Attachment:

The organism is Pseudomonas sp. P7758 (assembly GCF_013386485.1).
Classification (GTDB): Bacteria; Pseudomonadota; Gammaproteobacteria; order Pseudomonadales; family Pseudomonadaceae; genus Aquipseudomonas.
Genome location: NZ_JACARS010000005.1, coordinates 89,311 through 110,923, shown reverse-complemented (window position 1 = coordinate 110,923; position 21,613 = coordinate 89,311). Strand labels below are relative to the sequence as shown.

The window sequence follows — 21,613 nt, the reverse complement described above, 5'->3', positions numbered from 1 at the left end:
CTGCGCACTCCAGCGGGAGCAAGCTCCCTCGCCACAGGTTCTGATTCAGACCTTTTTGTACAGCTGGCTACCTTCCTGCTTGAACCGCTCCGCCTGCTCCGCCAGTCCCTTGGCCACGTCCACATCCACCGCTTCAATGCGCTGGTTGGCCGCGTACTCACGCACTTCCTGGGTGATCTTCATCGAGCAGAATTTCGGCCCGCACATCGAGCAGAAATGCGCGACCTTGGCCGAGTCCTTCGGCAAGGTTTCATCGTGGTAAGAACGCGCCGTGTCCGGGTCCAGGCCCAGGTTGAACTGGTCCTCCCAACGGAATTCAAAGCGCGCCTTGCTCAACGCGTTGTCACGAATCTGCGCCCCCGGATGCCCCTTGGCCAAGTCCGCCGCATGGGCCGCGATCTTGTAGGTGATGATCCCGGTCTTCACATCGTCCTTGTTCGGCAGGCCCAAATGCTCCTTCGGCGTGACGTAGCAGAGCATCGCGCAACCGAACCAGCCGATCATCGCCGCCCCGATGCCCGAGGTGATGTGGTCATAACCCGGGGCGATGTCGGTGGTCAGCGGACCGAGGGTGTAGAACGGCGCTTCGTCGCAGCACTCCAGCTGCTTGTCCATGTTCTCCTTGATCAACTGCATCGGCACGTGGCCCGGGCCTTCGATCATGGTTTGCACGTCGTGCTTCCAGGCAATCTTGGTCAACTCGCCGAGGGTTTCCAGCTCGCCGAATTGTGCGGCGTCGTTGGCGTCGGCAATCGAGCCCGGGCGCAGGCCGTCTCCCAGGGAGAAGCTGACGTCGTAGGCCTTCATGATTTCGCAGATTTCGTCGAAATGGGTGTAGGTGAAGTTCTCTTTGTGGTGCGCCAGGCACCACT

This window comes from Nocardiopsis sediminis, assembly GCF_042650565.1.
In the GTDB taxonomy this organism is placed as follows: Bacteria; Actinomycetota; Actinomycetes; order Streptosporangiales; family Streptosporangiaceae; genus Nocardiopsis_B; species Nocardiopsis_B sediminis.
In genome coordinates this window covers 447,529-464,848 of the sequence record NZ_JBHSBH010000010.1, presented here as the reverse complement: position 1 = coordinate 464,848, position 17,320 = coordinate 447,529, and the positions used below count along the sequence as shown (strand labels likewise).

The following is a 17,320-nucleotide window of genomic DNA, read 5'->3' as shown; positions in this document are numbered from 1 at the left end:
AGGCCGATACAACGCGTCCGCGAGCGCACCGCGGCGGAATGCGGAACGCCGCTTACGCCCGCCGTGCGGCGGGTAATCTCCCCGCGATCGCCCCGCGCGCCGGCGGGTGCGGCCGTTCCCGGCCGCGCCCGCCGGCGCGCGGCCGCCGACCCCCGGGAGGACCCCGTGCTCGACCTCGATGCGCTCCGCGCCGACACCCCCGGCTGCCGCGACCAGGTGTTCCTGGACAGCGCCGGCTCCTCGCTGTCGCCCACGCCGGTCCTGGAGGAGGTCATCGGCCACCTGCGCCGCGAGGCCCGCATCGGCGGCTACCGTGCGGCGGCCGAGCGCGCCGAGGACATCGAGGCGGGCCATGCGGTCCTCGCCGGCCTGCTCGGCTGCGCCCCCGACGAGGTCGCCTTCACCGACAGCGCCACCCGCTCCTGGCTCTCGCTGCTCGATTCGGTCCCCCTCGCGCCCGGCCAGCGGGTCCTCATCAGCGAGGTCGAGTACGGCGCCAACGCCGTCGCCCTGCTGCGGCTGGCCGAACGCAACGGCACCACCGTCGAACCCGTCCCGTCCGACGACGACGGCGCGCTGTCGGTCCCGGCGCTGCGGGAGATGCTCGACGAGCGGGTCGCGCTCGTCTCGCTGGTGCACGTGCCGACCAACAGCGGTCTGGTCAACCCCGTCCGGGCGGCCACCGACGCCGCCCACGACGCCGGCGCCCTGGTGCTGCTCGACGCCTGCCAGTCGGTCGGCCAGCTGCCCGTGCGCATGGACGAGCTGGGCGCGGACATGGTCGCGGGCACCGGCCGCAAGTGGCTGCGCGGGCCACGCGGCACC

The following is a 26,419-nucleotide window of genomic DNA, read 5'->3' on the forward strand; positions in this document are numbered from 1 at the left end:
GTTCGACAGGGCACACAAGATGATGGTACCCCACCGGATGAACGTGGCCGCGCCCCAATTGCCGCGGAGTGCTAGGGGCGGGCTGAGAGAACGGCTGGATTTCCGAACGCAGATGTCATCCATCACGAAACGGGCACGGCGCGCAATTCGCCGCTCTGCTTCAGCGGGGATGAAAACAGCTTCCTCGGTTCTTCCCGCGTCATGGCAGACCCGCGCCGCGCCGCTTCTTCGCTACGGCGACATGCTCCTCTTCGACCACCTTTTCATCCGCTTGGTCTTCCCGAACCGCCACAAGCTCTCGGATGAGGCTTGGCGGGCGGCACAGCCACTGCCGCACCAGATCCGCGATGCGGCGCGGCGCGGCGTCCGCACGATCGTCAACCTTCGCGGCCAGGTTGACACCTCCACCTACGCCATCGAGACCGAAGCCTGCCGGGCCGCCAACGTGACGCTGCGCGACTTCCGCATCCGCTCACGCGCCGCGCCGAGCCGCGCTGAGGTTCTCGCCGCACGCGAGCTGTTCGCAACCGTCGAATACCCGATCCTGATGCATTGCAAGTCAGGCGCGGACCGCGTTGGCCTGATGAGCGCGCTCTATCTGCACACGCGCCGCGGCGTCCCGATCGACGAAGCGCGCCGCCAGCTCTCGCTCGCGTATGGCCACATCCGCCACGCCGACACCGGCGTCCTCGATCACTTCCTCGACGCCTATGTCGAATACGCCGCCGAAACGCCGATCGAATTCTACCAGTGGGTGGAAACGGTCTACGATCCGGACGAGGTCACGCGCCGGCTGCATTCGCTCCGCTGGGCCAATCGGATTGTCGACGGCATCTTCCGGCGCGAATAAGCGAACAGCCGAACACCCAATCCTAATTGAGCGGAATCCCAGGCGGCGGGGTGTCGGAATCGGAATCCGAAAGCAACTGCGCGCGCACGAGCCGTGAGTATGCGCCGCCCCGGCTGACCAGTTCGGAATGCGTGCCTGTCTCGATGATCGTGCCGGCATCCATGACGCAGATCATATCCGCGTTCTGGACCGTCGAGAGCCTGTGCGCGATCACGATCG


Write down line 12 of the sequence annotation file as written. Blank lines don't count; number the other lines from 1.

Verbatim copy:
GTTCGACAGGGCACACAAGATGATGGTACCCCACCGGATGAACGTGGCCGCGCCCCAATTGCCGCGGAGTGCTAGGGGCGGGCTGAGAGAACGGCTGGATTTCCGAACGCAGATGTCATCCATCACGAAACGGGCACGGCGCGCAATTCGCCGCTCTGCTTCAGCGGGGATGAAAACAGCTTCCTCGGTTCTTCCCGCGTCATGGCAGACCCGCGCCGCGCCGCTTCTTCGCTACGGCGACATGCTCCTCTTCGACCACCTTTTCATCCGCTTGGTCTTCCCGAACCGCCACAAGCTCTCGGATGAGGCTTGGCGGGCGGCACAGCCACTGCCGCACCAGATCCGCGATGCGGCGCGGCGCGGCGTCCGCACGATCGTCAACCTTCGCGGCCAGGTTGACACCTCCACCTACGCCATCGAGACCGAAGCCTGCCGGGCCGCCAACGTGACGCTGCGCGACTTCCGCATCCGCTCACGCGCCGCGCCGAGCCGCGCTGAGGTTCTCGCCGCACGCGAGCTGTTCGCAACCGTCGAATACCCGATCCTGATGCATTGCAAGTCAGGCGCGGACCGCGTTGGCCTGATGAGCGCGCTCTATCTGCACACGCGCCGCGGCGTCCCGATCGACGAAGCGCGCCGCCAGCTCTCGCTCGCGTATGGCCACATCCGCCACGCCGACACCGGCGTCCTCGATCACTTCCTCGACGCCTATGTCGAATACGCCGCCGAAACGCCGATCGAATTCTACCAGTGGGTGGAAACGGTCTACGATCCGGACGAGGTCACGCGCCGGCTGCATTCGCTCCGCTGGGCCAATCGGATTGTCGACGGCATCTTCCGGCGCGAATAAGCGAACAGCCGAACACCCAATCCTAATTGAGCGGAATCCCAGGCGGCGGGGTGTCGGAATCGGAATCCGAAAGCAACTGCGCGCGCACGAGCCGTGAGTATGCGCCGCCCCGGCTGACCAGTTCGGAATGCGTGCCTGTCTCGATGATCGTGCCGGCATCCATGACGCAGATCATATCCGCGTTCTGGACCGTCGAGAGCCTGTGCGCGATCACGATCG